Father John A. Hardon, S.J. Archives
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Fr. John A. Hardon, S.J.
Today is the fifty-second year since my ordination to the priesthood. No words of mine can begin to express the gratitude I owe to God for the privilege of exercising the priesthood for more than fifty years. It has been a half century of extraordinary graces that the good Lord has given to this wretched sinner. These graces were never merited by myself, nor could they have been expected when the Lord first called me to follow Him in living out His priestly ministry. They have been years of extraordinary grace that only God can describe, as only He understands what it means to share in His divine ministry.
I thought and prayed about this, and decided to share with you some of the sentiments which fill my mind as I look back at more than half a century of living a priestly life.
The Most Sublime Ministry
Over the centuries volumes have been written about the dignity of the priesthood. Saints and scholars have published literally hundreds of volumes on the subject. But this much I can say. There is no human dignity more exalted. There is no heavenly vocation more sublime than to be called to share in the priesthood of Jesus Christ. What makes this state of life so exalted is its share, literally in the life and death of the Son of God.
When God became man, it was His divinity which literally assumed His humanity. A man, with flesh and blood, exercised powers that no one else but God possesses.
To begin to appreciate the dignity of the priesthood, we must realize that a priest shares, and I mean shares, in the very dignity of God Himself. When Jesus was conceived and born of the Virgin Mary, it was no one less than God Himself who assumed a human nature. He walked and talked like a human being; He looked to all human appearances like another man. But this man was the living God. It was He who existed from all eternity. It was He who existed aeons before the world was made. It was He alone who has to be. He alone who cannot not exist. It was He by whom everything, and the word is everything else in existence came to be. He alone cannot not be.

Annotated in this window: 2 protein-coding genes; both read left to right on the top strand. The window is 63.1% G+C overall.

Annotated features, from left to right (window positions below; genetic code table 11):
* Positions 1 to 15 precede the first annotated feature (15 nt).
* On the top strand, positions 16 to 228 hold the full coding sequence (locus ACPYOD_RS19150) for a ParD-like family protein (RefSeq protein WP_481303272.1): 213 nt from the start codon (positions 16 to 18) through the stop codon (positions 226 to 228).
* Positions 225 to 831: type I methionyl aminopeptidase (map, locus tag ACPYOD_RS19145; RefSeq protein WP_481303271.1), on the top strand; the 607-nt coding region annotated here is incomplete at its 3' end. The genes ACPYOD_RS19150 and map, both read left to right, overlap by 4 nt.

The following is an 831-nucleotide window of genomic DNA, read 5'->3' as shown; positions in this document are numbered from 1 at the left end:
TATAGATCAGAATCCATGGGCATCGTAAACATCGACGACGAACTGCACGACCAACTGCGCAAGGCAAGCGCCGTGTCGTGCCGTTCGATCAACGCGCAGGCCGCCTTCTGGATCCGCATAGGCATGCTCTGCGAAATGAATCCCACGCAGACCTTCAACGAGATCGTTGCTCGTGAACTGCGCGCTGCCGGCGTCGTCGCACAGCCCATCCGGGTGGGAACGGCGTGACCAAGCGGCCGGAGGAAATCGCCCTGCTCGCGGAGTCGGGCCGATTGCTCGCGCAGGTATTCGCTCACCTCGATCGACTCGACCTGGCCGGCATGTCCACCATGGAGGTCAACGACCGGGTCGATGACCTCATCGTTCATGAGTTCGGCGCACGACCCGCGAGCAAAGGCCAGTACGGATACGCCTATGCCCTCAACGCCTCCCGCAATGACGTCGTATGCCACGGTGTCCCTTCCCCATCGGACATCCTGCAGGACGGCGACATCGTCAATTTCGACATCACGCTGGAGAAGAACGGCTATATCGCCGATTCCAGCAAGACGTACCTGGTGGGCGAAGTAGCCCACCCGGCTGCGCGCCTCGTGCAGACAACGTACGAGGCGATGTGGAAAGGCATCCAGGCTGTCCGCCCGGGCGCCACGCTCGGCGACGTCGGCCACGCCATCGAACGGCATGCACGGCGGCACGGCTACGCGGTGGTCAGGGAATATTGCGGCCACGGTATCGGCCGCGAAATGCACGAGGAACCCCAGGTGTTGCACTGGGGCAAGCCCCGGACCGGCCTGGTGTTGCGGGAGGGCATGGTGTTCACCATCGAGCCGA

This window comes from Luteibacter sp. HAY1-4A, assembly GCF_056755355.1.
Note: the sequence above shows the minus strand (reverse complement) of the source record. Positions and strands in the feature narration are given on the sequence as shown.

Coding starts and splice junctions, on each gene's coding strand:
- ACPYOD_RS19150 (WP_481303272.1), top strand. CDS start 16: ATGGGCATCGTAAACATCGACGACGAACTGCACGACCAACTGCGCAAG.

When God became Man, He chose to become like us in size, and appearance. He looked like a man, spoke like a man, was conceived and born and died like a man. But this Man was the living God. Better this Man is the living God, except for whom no one and nothing else would exist.
Why Did God Become Man?
For two thousand years, those who believe in the Incarnation have asked themselves, Why did God become man?
God became man out of love for us. The infinite Creator of heaven and earth became one of us in order to live a human life and die a human death out of love for us. Over the centuries volumes have been written, asking why did God do this? He did not have to become man, even to redeem a sinful world. He became man out of sheer love for the human race.
God chose not only to bring us out of nothing into human existence. He chose not only to live like us as a human being. He chose to become one of us, in order to live and die as a human being to teach us the most sublime lesson that the human race has ever been taught. Love was to become like us in all things but sin, in order to suffer and die like us and thus teach us what love really means.
By now libraries have been written on the Incarnation. Human genius has exhausted itself in penetrating in the mystery of God becoming man. But no words can begin to begin to explain why the infinite Creator of heaven and earth should choose to become a limited creature like us. There is only one possible reason, and that is love.